Nature poetry: share your first day of spring

Pink blossom blooms at The Vyne.

Spring signals the start of warmer days and longer evenings, renewed life and returning colour.

To celebrate, we're asking nature lovers across the UK to send us their observations of the arrival of the new season, to be included in a new poem by writer Elizabeth-Jane Burnett.

We want you to share how the season makes you feel, what you're seeing and why nature matters to you.

For generations, poets and writers have put pen to paper to express the importance of the arrival of spring and the burst of colour and busyness in the animal kingdom. 

The nature poetry project, delivered in partnership with the Arts and Humanities Research Council, aims to capture the start of the season by asking people to document their observations of wildlife, the weather and what spring means to them via social media.These could include descriptions of birdsong and blossom, sightings of wildlife, and reflections on the arrival of spring.Your comments will then be woven into a new poem by an acclaimed nature writer.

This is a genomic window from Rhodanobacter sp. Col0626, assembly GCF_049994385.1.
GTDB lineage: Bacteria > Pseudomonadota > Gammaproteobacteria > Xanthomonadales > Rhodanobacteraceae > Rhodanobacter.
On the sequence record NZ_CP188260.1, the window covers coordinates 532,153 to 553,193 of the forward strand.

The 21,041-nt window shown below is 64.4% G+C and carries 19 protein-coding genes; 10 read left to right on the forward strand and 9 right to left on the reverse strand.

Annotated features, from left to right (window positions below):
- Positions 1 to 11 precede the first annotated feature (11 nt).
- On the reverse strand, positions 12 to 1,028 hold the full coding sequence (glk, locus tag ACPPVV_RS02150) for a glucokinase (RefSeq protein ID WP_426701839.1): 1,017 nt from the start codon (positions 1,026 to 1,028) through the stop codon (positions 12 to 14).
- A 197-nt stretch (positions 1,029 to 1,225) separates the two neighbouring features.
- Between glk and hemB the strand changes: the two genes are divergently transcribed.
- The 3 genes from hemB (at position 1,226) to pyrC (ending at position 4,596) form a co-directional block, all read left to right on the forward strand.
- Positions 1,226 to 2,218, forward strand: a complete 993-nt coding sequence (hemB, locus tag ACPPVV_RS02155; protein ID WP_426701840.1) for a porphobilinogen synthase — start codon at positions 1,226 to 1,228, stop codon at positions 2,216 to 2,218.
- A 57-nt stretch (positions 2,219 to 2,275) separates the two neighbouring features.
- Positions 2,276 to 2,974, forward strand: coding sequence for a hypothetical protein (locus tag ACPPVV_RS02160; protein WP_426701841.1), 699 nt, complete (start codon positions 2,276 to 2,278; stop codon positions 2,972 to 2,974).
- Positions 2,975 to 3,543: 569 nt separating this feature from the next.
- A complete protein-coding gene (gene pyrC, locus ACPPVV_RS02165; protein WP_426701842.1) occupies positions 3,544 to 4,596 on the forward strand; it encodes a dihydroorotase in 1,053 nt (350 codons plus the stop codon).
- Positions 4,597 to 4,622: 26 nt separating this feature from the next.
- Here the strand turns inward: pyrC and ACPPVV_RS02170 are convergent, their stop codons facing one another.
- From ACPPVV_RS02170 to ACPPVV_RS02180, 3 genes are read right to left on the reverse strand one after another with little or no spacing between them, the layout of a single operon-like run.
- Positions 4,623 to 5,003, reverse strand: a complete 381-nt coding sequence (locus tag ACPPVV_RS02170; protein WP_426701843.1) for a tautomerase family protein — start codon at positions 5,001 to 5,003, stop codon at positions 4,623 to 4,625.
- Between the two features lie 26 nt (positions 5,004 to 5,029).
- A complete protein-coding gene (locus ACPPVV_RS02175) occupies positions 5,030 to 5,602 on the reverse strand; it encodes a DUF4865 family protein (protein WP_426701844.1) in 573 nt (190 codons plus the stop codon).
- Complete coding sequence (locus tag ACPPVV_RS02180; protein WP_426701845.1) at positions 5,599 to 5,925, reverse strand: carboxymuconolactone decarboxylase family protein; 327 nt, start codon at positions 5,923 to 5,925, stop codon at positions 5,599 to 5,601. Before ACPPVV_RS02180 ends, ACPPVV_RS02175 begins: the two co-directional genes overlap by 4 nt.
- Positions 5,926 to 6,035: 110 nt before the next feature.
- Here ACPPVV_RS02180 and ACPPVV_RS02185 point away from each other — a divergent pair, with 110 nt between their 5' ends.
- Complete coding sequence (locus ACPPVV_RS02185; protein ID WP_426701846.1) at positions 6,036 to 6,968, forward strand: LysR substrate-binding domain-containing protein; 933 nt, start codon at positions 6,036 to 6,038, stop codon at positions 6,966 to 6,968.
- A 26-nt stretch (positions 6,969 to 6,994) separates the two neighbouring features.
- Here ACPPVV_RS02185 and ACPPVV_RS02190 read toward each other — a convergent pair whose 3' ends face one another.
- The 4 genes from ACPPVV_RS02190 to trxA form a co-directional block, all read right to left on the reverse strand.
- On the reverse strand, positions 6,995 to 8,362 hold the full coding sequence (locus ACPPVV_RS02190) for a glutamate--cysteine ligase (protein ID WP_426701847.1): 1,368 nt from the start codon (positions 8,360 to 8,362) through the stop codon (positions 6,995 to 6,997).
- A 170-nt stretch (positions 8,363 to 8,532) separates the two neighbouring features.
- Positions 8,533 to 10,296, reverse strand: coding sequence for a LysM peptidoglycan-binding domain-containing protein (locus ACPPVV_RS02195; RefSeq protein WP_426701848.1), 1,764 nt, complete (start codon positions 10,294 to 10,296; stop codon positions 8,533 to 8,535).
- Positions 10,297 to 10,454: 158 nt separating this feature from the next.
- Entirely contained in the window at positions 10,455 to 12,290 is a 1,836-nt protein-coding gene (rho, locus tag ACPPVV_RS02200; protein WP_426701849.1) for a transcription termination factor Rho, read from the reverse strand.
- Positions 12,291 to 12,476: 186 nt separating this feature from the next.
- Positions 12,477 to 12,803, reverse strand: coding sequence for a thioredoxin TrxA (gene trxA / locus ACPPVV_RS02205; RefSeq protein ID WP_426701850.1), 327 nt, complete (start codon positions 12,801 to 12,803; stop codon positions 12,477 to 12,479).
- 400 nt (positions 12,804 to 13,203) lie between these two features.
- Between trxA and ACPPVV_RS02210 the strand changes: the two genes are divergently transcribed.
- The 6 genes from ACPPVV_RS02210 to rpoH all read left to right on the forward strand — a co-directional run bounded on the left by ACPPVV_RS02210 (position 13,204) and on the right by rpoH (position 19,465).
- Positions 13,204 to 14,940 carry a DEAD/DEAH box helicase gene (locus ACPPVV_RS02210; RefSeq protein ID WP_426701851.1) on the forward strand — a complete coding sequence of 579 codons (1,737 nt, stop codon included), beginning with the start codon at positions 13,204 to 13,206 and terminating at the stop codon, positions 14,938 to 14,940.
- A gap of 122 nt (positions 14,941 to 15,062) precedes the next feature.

We hope this project will shine a spotlight on the important role nature has played in our lives throughout the pandemic and the sense of hope that has long been associated with spring.

How to take part 

You can take part by posting a comment on our Twitter, Facebook and Instagram pages (see links below) on Saturday 20 March or Sunday 21 March.

Observations can be made in your gardens, in local parks or countryside, or even through windows. 


Pink apple blossom

Writes of spring 2020 

Hundreds of diary entries written during the first official week of spring last year revealed the nation’s observations and feelings about the natural world in extraordinary times. The National Trust and the Arts and Humanities Research Council asked people across the UK to capture the arrival of spring and help create a crowd-sourced nature diary.

Song thrush perched in a tree

Nature writer collates diary entries 

In March 2020, hundreds of people contributed to the creative essay ‘Hope’s Heart Beats’ by writer Natasha Carthew. In it, she reflected on the thoughts and fears of a nation coming to terms with the pandemic and described special moments diarists have observed in the natural world such as dawn, birdsong, blossom and flowers blooming.

Be inspired by spring blossom